Wage and Labor Productivity Dispersion: The Roles of Total Factor Productivity, Labor Quality, Capital Intensity, and Rent Sharing

Jesper Bagger, Bent Jesper Christensen, Dale Mortensen

Research output: Working paper


Considerable heterogeneity has been documented for both firm labor
productivity and average wages paid by firms within developed industrial
countries and the two are positively correlated across firms. These
observations can be rationalized by either exogenous heterogeneity in firm
productivity and a wage setting mechanism with rent sharing or by
differences in capital intensity and in the quality of labor inputs. The
purpose of this paper is to ascertain the extent to which these factors
provide an explanation of the observations using matched employer-employee
data for Denmark. Using the worker fixed effect in a wage equation as a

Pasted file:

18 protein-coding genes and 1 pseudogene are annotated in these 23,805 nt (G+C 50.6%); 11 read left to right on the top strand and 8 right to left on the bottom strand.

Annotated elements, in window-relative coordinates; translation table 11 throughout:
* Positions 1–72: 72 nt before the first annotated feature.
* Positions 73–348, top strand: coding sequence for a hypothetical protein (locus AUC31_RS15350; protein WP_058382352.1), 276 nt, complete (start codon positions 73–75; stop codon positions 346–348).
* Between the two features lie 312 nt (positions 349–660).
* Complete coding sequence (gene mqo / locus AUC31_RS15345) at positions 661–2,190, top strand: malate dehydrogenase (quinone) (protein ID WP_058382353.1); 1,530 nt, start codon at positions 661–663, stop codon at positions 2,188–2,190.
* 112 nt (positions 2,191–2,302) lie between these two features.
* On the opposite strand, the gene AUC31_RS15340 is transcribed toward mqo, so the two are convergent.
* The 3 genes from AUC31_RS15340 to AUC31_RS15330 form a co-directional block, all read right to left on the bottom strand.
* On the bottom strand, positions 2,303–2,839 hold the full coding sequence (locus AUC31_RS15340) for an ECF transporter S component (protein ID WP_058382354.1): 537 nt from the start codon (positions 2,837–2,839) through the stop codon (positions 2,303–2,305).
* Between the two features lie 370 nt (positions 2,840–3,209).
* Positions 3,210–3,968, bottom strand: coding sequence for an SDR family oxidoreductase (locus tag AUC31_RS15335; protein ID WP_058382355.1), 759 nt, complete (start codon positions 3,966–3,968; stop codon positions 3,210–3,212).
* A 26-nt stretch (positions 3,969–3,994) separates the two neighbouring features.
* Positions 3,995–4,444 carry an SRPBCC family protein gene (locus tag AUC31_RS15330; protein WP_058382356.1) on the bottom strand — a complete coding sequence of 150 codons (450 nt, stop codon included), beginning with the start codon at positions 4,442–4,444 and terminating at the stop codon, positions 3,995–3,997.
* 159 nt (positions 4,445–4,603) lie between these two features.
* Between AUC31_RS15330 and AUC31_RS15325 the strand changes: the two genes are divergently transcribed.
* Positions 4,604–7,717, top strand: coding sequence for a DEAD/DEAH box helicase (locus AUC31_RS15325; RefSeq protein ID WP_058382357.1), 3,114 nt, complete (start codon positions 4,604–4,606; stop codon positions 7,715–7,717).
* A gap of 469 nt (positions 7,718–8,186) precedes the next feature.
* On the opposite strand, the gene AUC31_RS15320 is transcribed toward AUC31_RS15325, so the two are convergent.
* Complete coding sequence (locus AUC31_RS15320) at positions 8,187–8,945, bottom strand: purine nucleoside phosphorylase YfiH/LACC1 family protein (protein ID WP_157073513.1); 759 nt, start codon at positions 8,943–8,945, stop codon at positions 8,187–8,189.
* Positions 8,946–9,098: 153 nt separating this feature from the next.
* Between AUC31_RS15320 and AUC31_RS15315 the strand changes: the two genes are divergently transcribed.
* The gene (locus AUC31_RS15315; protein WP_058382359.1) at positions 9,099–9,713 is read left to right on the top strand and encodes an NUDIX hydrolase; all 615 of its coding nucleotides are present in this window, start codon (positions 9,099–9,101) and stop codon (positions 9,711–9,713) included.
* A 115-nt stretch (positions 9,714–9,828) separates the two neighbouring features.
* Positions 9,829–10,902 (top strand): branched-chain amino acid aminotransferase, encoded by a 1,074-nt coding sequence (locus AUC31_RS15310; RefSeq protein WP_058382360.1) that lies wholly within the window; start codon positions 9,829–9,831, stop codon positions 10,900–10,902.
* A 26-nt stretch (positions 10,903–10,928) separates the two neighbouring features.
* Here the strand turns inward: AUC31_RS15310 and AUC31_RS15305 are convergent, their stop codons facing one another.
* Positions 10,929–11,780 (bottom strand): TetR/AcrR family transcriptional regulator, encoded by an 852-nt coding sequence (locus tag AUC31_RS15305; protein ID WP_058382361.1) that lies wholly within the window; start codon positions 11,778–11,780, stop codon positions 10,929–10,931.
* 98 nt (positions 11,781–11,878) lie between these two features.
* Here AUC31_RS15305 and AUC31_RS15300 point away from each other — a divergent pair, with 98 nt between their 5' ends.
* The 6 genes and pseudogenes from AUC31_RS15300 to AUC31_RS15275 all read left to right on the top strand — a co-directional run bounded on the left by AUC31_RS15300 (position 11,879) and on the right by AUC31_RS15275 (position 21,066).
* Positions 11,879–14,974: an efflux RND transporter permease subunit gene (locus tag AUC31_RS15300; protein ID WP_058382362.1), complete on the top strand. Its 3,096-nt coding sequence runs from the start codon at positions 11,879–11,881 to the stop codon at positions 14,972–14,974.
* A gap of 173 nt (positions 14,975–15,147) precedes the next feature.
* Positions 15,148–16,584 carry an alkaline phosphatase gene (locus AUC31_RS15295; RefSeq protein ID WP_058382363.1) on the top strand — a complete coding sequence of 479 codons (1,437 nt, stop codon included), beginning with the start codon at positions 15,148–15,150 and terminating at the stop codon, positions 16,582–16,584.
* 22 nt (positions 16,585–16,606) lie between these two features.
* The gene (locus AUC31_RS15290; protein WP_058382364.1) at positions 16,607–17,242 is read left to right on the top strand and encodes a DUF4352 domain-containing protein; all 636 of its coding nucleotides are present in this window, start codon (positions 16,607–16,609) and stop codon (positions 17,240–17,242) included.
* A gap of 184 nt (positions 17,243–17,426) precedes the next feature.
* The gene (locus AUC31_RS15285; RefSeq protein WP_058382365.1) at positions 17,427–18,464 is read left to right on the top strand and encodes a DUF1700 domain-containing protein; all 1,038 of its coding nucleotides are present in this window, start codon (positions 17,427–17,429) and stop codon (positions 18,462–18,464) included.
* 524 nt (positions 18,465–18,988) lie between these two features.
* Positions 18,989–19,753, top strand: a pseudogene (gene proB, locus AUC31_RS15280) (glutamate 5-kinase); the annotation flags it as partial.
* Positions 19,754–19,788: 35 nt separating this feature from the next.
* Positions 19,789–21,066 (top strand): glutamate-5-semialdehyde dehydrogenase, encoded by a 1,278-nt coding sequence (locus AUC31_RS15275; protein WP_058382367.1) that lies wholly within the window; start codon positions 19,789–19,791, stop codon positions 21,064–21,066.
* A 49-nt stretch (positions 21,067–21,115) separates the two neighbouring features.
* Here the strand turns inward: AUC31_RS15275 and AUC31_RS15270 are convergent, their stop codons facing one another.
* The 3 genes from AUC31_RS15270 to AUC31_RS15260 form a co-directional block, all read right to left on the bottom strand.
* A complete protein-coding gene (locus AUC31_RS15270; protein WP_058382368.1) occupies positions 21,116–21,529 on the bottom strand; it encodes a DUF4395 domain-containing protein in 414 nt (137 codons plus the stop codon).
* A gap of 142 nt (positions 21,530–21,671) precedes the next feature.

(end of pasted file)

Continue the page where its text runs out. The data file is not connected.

measure of worker quality, we find that capital intensity and labor input
quality differences explain little of the observed labor productivity
heterogeneity in manufacturing but are the principal explanation for
differences in firm wages paid. However, both labor quality differences and
rent sharing are important in explaining the positive correlation between
average firm wage and labor productivity. Somewhat more mixed results hold
for the other four industry groups considered.
Original languageEnglish
Publication statusIn preparation - 2012

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